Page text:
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The Importance of Skin-to-Skin Contact

Written by Jack Newman, MD, FRCPC   
Monday, 01 December 2008 00:00
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There are now a multitude of studies that show that mothers and babies should be together, skin-to-skin (baby naked, not wrapped in a blanket) immediately after birth, as well as later.

The baby is happier; the baby’s temperature, heart, and breathing rates are more stable and normal; and the baby’s blood sugar is elevated. In addition, skin-to-skin contact immediately after birth allows the baby to be colonized by the same bacteria as the mother. This, plus breastfeeding, are thought to be important in the prevention of allergic diseases. When a baby is put into an incubator, his skin and gut are often colonized by bacteria different from his mother’s.

There are now a multitude of studies that show that mothers and babies should be together, skin-to-skin (baby naked, not wrapped in a blanket) immediately after birth, as well as later.


The baby is happier; the baby’s temperature, heart, and breathing rates are more stable and normal; and the baby’s blood sugar is elevated. In addition, skin-to-skin contact immediately after birth allows the baby to be colonized by the same bacteria as the mother. This, plus breastfeeding, are thought to be important in the prevention of allergic diseases. When a baby is put into an incubator, his skin and gut are often colonized by bacteria different from his mother’s.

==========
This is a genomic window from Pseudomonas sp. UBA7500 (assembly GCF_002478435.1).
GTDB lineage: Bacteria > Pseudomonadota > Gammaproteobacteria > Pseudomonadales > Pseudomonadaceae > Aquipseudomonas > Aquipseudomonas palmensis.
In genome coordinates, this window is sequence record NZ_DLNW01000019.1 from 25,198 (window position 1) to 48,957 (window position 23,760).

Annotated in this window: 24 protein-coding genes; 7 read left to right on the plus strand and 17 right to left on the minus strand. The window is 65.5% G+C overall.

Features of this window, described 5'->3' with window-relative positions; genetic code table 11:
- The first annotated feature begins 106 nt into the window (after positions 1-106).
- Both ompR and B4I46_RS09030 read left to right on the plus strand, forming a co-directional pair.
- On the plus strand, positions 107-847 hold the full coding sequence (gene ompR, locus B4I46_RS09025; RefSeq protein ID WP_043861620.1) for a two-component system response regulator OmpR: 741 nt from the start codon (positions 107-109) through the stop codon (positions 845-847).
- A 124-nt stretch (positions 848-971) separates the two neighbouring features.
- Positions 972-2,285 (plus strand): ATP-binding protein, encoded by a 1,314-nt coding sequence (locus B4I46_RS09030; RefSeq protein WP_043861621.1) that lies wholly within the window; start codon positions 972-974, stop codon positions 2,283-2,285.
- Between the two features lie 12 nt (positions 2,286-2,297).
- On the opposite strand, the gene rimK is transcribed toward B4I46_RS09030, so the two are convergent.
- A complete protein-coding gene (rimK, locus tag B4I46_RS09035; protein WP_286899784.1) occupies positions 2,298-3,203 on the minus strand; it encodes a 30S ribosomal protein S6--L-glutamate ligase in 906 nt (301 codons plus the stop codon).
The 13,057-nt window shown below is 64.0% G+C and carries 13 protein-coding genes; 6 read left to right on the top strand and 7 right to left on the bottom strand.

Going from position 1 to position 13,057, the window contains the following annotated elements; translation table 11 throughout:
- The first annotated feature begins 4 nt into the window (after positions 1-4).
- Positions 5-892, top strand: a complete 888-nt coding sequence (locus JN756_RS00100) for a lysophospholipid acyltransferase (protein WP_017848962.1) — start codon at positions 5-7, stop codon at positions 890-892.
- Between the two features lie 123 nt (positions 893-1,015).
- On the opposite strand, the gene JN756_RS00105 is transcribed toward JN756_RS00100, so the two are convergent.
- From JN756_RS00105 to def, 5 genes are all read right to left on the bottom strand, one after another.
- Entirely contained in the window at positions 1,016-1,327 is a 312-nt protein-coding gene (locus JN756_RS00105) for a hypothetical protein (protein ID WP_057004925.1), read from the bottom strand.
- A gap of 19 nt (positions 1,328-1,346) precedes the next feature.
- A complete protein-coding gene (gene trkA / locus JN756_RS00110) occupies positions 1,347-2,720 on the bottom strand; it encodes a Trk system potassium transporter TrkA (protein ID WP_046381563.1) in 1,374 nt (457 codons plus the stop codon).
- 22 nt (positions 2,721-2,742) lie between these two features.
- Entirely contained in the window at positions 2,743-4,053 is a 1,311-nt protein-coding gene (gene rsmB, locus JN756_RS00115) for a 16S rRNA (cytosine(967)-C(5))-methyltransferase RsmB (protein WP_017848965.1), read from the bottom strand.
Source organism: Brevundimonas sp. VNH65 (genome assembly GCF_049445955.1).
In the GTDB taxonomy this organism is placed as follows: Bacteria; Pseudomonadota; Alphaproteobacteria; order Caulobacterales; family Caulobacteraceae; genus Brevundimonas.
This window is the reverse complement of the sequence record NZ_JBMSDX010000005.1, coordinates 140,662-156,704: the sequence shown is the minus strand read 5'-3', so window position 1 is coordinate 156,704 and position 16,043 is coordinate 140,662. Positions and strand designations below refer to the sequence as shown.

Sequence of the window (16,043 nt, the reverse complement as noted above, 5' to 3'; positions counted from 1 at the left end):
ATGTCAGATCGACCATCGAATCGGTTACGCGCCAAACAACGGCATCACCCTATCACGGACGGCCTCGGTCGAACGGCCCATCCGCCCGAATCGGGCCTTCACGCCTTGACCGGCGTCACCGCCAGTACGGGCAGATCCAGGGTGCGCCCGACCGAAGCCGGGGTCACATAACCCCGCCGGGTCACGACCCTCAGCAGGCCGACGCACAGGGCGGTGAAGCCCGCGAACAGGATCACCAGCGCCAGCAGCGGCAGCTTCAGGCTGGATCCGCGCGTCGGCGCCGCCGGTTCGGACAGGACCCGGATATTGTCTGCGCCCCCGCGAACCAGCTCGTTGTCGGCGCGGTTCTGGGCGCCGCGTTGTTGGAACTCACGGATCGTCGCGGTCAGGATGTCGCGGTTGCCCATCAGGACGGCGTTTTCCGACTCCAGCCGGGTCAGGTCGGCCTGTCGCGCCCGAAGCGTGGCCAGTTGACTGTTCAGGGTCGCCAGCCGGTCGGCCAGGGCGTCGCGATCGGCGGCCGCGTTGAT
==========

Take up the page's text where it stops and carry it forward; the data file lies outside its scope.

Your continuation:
To recap, skin-to-skin contact immediately after birth for at least an hour has the following positive effects on babies:

  • more likely to latch on

  • more likely to latch on well

  • more stable and normal skin temperatures

  • more stable and normal heart rates and blood pressures

  • higher blood sugars

  • less likely to cry

  • more likely to breastfeed exclusively longer

There is no reason that the vast majority of babies cannot be skin-to-skin with the mother immediately after birth for at least an hour. Hospital routines, such as weighing the baby, should not take precedence.

The baby should be dried off and put on the mother. Nobody should be pushing the baby to do anything; nobody should be trying to help the baby latch on during this time. The mother, of course, may make some attempts to help the baby, and this should not be discouraged. The mother and baby should just be left in peace to enjoy each other’s company. The mother and baby should not be left alone, however, especially if the mother has received medication, and it is important that not only the mother’s partner, but also a nurse, midwife, doula, or physician stay with them—occasionally, some babies do need medical help and someone qualified should be there “just in case.” The eye drops and the injection of vitamin K can wait a couple of hours. Immediate skin-to-skin contact can also be done after cæsarean section, even while the mother is getting stitched up, unless there are medical reasons which prevent it.